Understanding Trauma

Trauma is a kind of psychological injury that follows a significantly distressing event or experience. It involves difficulties in coping and can impair your everyday functioning. For most that experience some traumatic event, with time and support, they recover and will not see any long-term consequences. For others, these events or experiences may stay with them for months or years and cause severe distress and psychological problems.

Traumatic events and experiences are typically life-threatening, or may involve a significant threat to one’s physical and emotional wellbeing. Some examples include natural disasters (e.g., earthquakes, cyclones), acts of violence (e.g., robbery, terrorism, war), vehicle collisions, and interpersonal violence (e.g., rape, domestic violence, child abuse). All of these examples involve a perceived threat to one’s life or anticipated harm, and can often involve a lack of control in the situation and elevated stress. There are many other situations that may also be perceived as traumatic and have adverse effects on an individual’s wellbeing.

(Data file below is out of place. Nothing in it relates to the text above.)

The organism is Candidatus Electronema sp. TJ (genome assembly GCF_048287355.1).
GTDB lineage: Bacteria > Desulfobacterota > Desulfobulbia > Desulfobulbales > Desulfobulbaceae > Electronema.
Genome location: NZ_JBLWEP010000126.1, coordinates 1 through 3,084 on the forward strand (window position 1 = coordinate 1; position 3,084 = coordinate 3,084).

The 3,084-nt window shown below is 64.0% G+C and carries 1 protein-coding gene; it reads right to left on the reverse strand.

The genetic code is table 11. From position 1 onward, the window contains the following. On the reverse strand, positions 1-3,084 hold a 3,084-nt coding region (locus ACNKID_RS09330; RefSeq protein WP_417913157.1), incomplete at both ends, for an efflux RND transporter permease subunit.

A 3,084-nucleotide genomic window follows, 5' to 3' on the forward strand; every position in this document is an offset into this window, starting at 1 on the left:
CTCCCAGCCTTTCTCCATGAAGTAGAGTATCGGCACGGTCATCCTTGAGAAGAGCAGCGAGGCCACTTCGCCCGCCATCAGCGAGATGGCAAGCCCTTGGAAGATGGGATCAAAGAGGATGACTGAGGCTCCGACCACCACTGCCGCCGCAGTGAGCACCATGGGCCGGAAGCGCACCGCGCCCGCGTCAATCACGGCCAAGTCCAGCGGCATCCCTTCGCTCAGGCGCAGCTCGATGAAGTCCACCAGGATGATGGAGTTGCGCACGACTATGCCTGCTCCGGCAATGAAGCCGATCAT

Trauma can lead to a wide range of symptoms. These experiences depend on the nature of the event and vary from person to person. These symptoms may last from weeks to years.





Getting through trauma: